One year later: Documentary explores the idiosyncrasies of American politics

Julia Jacoby

Going into election day, the polls had Donald Trump at a seven to 29 percent chance of winning the presidential election, according to FiveThirtyEight. His victory was a shock to almost all Americans, regardless of political affiliation. Nearly a year after his historic election—a year of paranoia, conspiracy and division—it was difficult for me to remember a time when a Trump presidency was just a distant possibility. That was exactly what the documentary “11/8/16,” following various Americans on the election day of last year, forced me to relive.

This time-capsule of a documentary-style movie is a patchwork of footage from over a dozen filmmakers, depicting the course of the historic day through the perspectives of 16 different people, including a small-town businessman from Massachusetts donning a “Make America Great Again” hat, a Mormon housewife from Utah campaigning for a third-party candidate, a female politician from Chicago and a homeless couple in Honolulu who believe politics don’t affect their vagrant


What’s most evident and most powerful about this film is the one commonality between all of these people: they all believe that they are the stigmatized, and are all, to some degree, disenfranchised by our government. Whether it is the white women working for Hillary’s campaign or the Democratic Party, who believe they are moments away from shattering the presidential glass ceiling, or the Sikh cab driver who has been harassed because his turban causes people to label him as Muslim and therefore, a terrorist, or the West Virginia coal miner who believes the government is threatening the existence of his livelihood—all of these people had cause for dissatisfaction with the state of our country.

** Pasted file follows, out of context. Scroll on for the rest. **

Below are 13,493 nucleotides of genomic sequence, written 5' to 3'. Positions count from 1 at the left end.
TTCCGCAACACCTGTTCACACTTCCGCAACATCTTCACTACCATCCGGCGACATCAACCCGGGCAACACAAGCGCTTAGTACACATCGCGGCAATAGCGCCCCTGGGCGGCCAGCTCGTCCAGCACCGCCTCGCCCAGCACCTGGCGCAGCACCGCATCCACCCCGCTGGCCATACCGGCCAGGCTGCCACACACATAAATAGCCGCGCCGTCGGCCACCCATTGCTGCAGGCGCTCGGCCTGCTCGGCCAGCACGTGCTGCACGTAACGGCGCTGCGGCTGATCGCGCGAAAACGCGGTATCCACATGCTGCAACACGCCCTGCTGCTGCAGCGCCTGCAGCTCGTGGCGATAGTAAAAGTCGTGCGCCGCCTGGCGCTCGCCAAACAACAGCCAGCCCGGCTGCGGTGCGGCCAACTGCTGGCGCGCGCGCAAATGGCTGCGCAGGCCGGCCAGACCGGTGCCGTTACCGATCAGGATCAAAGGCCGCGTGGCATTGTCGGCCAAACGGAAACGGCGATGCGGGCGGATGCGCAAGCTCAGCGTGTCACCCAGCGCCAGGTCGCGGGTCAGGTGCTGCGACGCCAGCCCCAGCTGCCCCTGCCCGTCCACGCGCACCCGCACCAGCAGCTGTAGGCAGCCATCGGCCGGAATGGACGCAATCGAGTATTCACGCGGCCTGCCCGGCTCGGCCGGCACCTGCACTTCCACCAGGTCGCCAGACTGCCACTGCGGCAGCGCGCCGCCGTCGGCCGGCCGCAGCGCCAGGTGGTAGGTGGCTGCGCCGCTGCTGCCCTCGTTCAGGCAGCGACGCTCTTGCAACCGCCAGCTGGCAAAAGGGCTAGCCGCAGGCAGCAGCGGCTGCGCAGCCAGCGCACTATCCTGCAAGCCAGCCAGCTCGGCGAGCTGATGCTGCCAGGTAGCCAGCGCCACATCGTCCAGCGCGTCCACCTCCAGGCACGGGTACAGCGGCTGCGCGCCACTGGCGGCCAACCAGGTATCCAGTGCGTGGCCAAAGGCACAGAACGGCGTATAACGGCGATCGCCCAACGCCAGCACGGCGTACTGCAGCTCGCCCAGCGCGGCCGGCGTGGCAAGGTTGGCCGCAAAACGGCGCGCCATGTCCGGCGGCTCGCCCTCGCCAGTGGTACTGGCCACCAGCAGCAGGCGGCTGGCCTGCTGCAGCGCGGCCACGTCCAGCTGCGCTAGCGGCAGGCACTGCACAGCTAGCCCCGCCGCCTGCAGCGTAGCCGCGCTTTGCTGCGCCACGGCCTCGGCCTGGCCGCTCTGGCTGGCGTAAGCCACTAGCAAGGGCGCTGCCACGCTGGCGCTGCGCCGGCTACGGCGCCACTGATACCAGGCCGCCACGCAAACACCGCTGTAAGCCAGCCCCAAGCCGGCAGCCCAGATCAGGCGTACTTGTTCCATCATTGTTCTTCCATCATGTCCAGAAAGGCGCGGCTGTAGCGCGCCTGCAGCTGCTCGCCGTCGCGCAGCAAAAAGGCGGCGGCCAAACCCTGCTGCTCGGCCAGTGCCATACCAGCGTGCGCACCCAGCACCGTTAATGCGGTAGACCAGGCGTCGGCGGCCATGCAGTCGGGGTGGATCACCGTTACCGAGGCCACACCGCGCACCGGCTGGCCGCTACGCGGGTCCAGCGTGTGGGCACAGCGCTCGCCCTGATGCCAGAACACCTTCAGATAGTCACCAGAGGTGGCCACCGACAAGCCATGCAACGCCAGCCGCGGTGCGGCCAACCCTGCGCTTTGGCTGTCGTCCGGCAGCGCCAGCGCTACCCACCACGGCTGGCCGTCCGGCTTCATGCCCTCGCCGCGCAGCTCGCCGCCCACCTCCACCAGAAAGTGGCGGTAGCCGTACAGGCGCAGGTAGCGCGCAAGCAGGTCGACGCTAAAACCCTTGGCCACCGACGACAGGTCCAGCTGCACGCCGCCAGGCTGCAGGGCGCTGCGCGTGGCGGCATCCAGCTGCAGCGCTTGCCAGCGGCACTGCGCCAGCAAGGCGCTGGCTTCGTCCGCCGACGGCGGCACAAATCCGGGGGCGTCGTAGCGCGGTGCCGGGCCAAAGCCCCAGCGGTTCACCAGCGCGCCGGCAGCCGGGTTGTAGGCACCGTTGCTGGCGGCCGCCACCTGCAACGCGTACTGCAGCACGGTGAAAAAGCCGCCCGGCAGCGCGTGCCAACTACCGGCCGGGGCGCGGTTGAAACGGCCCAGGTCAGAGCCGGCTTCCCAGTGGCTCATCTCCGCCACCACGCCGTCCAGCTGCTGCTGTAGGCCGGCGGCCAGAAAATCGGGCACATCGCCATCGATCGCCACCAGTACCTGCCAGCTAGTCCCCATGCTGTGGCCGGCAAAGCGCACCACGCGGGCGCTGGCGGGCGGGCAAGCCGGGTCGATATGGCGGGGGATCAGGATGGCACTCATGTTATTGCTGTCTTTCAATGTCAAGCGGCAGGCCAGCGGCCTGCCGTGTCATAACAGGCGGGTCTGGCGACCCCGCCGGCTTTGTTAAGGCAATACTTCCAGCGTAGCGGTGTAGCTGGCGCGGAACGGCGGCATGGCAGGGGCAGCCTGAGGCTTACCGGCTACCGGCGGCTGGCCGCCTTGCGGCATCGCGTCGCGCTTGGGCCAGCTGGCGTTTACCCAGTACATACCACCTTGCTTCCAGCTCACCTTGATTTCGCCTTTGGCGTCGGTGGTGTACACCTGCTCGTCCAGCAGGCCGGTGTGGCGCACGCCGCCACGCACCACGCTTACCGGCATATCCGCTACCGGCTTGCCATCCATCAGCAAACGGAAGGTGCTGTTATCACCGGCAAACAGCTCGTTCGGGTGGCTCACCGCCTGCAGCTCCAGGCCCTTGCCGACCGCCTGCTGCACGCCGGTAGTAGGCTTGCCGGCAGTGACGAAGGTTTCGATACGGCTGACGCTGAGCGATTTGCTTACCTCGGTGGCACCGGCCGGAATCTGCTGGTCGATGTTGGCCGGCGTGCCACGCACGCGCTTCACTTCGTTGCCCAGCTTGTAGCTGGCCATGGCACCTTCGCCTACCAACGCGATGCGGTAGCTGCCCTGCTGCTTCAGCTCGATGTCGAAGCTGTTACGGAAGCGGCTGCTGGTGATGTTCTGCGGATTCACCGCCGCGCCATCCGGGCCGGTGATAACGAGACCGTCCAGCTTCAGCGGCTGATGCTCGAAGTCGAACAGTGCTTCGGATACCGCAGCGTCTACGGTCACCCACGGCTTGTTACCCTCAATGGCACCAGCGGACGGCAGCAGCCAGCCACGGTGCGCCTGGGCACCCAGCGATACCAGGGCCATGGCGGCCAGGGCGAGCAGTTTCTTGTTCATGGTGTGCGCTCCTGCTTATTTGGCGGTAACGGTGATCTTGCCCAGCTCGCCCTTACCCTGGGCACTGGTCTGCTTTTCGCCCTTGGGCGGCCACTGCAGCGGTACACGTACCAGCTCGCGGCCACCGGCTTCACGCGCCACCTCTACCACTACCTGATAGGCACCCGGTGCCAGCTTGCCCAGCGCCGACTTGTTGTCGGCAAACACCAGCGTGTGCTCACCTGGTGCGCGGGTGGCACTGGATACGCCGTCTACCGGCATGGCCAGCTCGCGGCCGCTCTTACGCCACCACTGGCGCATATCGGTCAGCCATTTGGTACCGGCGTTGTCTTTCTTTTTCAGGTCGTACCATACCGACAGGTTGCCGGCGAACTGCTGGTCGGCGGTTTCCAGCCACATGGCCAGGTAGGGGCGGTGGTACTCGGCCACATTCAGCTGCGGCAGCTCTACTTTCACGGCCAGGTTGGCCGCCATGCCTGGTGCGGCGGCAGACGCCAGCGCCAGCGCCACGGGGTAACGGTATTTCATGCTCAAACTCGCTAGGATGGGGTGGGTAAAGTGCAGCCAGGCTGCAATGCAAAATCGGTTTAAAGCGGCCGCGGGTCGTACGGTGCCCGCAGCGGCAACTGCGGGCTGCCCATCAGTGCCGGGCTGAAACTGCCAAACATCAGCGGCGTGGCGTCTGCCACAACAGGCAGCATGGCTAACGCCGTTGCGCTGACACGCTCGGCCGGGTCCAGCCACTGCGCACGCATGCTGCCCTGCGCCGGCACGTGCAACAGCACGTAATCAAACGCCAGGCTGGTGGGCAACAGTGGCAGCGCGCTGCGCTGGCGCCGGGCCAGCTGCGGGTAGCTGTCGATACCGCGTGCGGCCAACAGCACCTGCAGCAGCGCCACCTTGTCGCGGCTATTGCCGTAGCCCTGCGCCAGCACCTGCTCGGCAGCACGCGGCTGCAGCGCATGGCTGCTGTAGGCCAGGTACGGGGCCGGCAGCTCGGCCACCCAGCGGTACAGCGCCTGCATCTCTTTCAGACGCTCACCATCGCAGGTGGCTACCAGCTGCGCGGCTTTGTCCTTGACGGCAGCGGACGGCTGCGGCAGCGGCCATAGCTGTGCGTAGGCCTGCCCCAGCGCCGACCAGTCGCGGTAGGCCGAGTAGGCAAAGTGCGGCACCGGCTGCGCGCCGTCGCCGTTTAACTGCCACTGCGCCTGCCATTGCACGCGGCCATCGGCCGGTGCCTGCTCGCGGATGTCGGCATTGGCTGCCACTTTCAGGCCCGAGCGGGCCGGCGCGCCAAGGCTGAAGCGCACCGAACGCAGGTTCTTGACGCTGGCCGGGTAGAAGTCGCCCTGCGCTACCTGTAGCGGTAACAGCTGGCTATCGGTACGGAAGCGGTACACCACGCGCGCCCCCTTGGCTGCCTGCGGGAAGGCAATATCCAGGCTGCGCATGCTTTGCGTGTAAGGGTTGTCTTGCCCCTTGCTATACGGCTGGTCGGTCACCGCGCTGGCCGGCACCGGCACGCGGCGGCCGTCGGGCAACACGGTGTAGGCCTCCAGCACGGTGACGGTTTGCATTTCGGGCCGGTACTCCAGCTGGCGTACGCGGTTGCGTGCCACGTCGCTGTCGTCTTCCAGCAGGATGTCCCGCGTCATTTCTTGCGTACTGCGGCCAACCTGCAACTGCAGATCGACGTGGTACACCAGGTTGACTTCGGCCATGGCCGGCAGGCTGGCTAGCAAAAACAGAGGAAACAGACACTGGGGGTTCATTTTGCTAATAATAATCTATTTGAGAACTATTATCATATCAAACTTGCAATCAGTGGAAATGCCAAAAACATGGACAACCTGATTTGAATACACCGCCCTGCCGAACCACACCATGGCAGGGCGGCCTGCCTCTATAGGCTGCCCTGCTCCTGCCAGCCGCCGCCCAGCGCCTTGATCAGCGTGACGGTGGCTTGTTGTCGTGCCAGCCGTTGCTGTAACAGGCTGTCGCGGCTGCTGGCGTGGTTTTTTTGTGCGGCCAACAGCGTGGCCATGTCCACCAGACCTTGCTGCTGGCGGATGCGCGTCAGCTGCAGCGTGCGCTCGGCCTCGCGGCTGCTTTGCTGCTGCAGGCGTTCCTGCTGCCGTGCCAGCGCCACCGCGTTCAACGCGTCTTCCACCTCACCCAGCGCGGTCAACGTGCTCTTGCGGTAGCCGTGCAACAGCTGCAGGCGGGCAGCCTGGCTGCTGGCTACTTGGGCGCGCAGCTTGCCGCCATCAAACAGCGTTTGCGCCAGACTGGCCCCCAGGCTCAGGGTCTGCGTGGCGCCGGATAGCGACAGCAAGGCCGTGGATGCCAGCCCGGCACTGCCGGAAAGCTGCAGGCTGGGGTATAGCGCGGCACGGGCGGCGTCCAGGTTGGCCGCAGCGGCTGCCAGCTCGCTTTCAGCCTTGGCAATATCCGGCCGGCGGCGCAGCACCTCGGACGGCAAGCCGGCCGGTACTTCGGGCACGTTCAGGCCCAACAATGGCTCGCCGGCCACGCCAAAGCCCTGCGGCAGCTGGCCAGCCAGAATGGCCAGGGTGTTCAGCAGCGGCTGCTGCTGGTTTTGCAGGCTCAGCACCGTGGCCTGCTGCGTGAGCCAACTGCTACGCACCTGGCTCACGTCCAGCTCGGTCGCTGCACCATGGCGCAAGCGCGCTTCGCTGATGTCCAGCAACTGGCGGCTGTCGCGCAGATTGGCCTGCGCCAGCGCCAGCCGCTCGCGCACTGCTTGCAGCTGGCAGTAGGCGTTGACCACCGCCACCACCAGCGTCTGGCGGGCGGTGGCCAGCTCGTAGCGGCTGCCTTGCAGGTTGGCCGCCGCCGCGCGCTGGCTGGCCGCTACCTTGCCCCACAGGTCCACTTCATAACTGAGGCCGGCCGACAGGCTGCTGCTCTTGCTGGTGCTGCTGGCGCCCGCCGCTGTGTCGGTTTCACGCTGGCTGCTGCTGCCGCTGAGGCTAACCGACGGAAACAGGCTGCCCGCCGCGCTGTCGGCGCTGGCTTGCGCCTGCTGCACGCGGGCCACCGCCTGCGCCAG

The film cultivates a fascinating social study into the political perspectives of American citizens, all of different backgrounds. This is most notably seen in the most distinguishing trait of the subjects: whether or not they believe their vote matters. On one end of the spectrum is Anthony Ray, a black man who is voting for the first time since his exoneration from 30 years on death row. He wears his “I voted” sticker on his forehead like a badge of honor, and stops to take selfies with everyone he passes on the street. Sitting in his home, he tells the cameraman, “Thirty years ago today, my voice was stolen from me. And today, I get to have a voice again.”

In contrast, a Chicago artist tells another millennial that by not voting, he is challenging the pre-existing corruption in the American democratic process, labeling it a system that he refused to abide by. Through these various stories, “11/8/16,” does an incredible job of illustrating the chasm in the faith of Americans in our government and our democracy.

However, in its attempts to create a mosaic of the American people through race, gender, religion and economic strata, it neglects the nuance of the human experience by turning its subjects into representatives of their social class(es). These people are speaking of their own beliefs and politics, but the lack of juxtaposition between people in similar situations with different philosophies stereotypes them by making them seem as though they are speaking for their demographic as a whole. This distorts the truth of one person into the story of thousands.

The film has no real resolution; I knew exactly how it was going to end before it started. The documentary is devoid of a soundtrack or any real narration, and the filmmakers all vary in style: some interview the subjects on camera, others record the subjects conversing with other people. This variation in style becomes choppy, and the lack of structure or plot becomes tiresome—I found myself checking how much of the movie I had left more than a few times.

But the significance of this film is not in a plot or in a shock-factor, but instead in the profound impact of watching it a year later. It was impossible not to think of the repealing of DACA while watching a family of DREAMers place their security and citizenship in their vote, or of Trump telling the family of a slain soldier that he “knew what he signed up for,” when a veteran emotionally describes his choice to risk his life “to fight for liberty.”

After the election, many were quick to vilify those who voted for Trump as perpetuating bigotry. However, we often forget the years of neglect and intricately woven bureaucracy and oppression that led to our current political climate. Every subject in “11/8/16” was desperate for change. If nothing else, “11/8/16” serves as a reminder that the needs and experiences of the American people cannot be defined by a two-party system or a single candidate, and asks us to re-evaluate the beliefs we held a year ago, the efforts (or lack thereof) we made to understand others a year ago, and the hopes we had for the future a year ago.